A question has been going around on legal blogs -- "Does a Federal Mandate Requiring the Purchase of Health Insurance Exceed Congress' Powers Under the Commerce Clause?"
My answer is: Nowadays (not in the original intent) is there anything the Feds can do that exceeds current interpretations of the commerce clause? In Raich, the Supreme Court decided that a product (marijuana) that was grown in state for personal consumption, like tomatoes in your own garden, and was used legally under state law, can still be regulated under the commerce clause. As Clarence Thomas wrote in dissent:
Diane Monson and Angel Raich use marijuana that has never been bought or sold, that has never crossed state lines, and that has had no demonstrable effect on the national market for marijuana. If Congress can regulate this under the Commerce Clause, then it can regulate virtually anything and the Federal Government is no longer one of limited and enumerated powers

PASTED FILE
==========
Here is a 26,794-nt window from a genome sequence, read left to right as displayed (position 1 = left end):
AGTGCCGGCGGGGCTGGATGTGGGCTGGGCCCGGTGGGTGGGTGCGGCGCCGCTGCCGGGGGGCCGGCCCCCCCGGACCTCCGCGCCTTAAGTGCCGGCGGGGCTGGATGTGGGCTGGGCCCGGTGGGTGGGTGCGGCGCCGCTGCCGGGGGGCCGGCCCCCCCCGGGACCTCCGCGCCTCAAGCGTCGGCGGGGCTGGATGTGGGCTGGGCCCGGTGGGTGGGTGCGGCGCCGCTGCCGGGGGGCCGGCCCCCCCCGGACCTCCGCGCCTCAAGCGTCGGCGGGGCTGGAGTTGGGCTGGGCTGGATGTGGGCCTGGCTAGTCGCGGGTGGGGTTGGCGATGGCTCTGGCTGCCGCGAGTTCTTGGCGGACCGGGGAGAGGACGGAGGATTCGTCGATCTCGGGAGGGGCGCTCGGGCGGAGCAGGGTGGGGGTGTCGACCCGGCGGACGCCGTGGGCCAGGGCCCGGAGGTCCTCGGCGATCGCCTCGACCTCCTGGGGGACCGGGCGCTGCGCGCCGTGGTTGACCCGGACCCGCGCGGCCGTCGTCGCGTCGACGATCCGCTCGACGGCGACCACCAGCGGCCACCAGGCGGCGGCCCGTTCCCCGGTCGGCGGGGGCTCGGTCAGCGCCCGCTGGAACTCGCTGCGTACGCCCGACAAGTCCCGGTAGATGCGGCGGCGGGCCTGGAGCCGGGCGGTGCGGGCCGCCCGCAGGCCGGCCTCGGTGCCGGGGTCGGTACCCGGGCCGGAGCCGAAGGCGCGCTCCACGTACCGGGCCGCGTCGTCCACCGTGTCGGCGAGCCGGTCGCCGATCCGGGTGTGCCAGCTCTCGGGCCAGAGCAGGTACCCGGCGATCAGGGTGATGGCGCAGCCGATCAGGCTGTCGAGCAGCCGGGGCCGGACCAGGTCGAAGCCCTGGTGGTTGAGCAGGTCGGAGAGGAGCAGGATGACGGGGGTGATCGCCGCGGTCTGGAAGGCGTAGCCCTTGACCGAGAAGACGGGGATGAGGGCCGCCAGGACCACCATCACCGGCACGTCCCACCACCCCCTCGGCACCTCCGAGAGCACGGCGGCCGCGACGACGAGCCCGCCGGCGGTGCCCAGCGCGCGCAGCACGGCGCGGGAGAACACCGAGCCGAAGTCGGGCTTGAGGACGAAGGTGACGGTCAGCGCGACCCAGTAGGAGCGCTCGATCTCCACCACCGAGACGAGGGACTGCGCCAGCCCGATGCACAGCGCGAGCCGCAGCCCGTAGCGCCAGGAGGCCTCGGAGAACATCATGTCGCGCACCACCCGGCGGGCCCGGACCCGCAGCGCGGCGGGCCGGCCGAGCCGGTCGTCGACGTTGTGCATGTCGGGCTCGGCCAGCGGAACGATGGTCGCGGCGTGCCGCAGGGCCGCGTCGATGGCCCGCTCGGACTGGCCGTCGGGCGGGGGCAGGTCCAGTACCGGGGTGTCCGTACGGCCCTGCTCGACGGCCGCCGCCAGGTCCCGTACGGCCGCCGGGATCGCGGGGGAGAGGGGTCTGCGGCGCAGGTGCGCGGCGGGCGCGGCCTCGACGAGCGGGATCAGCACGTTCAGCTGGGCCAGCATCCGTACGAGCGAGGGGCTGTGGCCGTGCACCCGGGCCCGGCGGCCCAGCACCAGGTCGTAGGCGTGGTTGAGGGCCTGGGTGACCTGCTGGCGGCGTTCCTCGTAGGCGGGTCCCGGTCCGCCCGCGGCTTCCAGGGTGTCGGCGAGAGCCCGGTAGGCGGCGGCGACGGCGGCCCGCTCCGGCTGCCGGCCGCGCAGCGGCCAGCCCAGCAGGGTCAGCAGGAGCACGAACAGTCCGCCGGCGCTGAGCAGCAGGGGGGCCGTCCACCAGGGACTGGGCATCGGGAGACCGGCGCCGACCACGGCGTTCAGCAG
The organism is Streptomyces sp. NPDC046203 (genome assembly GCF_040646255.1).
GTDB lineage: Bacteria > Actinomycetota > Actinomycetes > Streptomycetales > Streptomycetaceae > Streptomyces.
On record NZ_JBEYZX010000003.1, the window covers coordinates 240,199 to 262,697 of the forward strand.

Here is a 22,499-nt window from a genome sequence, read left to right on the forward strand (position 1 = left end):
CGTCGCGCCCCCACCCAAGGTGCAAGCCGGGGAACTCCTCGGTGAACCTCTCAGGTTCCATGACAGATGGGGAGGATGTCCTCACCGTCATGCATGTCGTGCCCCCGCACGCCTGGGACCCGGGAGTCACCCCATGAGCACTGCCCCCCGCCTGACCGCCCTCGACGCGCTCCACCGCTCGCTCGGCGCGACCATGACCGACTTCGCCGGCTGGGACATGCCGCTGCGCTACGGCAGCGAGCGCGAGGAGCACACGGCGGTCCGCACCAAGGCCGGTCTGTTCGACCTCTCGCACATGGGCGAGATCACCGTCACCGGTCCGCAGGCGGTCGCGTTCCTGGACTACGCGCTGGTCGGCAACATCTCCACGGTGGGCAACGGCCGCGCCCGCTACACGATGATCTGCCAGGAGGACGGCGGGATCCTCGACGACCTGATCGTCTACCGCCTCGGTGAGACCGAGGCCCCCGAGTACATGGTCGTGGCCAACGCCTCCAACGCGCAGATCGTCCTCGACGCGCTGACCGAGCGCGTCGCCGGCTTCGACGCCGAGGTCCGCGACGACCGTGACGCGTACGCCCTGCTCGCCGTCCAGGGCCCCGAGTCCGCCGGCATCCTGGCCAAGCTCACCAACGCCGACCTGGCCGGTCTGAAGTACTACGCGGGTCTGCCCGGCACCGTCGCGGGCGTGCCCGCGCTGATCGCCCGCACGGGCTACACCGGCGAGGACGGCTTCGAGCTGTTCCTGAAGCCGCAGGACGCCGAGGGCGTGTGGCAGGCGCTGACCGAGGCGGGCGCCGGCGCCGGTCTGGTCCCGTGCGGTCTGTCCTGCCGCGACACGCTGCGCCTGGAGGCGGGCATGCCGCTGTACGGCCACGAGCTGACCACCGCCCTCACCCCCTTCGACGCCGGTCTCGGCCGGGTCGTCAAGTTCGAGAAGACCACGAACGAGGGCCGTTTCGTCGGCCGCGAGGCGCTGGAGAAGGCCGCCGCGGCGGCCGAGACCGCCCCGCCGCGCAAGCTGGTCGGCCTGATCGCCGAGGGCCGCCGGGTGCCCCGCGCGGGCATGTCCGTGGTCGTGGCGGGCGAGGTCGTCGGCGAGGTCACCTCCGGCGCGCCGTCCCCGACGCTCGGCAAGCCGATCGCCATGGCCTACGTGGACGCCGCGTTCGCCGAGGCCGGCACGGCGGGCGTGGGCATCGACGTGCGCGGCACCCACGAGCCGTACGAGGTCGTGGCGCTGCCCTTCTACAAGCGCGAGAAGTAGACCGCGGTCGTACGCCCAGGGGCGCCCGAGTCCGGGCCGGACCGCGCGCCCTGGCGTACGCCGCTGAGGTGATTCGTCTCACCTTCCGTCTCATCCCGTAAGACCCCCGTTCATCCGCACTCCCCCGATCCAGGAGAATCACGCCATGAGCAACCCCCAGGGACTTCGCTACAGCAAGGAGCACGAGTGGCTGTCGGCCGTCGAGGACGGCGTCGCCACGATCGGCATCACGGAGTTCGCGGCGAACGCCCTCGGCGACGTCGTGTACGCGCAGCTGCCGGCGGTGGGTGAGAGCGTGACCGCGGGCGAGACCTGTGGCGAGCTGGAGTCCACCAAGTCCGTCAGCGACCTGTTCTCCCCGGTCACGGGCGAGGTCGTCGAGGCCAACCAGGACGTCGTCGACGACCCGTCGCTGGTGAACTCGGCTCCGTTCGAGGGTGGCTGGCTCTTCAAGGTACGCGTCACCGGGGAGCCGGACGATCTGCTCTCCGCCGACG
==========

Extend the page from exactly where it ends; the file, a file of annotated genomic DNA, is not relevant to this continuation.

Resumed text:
Unfortunately the theory that this personal use in California could somehow affect marijuana pricing in other states (by growing their own, they reduced demand for out of state weed which might affect prices in Arizona -- again similar to an argument that growing your own tomatoes might affect prices in another state) won the day in the Court. With the Supreme Court accempting this "butterfly effect" argument (because truly the demand of one person in a national market is like a butterfly flapping its wings in China and affecting a hurricane in the Gulf of Mexico), anything falls under the commerce clause.